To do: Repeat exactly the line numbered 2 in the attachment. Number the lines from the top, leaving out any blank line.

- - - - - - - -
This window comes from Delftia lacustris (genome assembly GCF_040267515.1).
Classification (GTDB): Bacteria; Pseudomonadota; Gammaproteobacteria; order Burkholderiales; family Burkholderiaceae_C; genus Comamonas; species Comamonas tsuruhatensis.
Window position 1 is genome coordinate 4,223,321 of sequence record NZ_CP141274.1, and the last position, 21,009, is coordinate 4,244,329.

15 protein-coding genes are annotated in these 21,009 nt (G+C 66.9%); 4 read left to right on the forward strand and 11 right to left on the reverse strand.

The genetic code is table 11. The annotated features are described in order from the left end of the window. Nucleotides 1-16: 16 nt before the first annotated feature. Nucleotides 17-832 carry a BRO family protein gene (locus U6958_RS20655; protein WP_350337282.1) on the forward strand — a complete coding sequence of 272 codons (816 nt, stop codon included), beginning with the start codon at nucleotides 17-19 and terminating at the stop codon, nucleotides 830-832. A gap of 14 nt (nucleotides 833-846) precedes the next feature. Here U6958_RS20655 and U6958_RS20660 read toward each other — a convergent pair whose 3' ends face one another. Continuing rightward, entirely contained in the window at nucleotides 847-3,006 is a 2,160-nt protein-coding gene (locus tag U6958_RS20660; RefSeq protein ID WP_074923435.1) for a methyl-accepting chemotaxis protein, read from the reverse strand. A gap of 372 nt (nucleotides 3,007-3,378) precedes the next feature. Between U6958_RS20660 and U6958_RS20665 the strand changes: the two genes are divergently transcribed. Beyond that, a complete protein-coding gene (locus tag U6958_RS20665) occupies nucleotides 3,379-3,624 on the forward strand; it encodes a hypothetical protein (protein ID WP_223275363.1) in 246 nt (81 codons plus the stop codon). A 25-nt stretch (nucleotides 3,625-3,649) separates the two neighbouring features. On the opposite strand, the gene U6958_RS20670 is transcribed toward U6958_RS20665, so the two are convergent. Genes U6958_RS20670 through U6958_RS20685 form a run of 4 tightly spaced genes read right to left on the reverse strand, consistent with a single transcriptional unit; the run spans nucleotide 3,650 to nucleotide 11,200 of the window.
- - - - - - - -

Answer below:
Classification (GTDB): Bacteria; Pseudomonadota; Gammaproteobacteria; order Burkholderiales; family Burkholderiaceae_C; genus Comamonas; species Comamonas tsuruhatensis.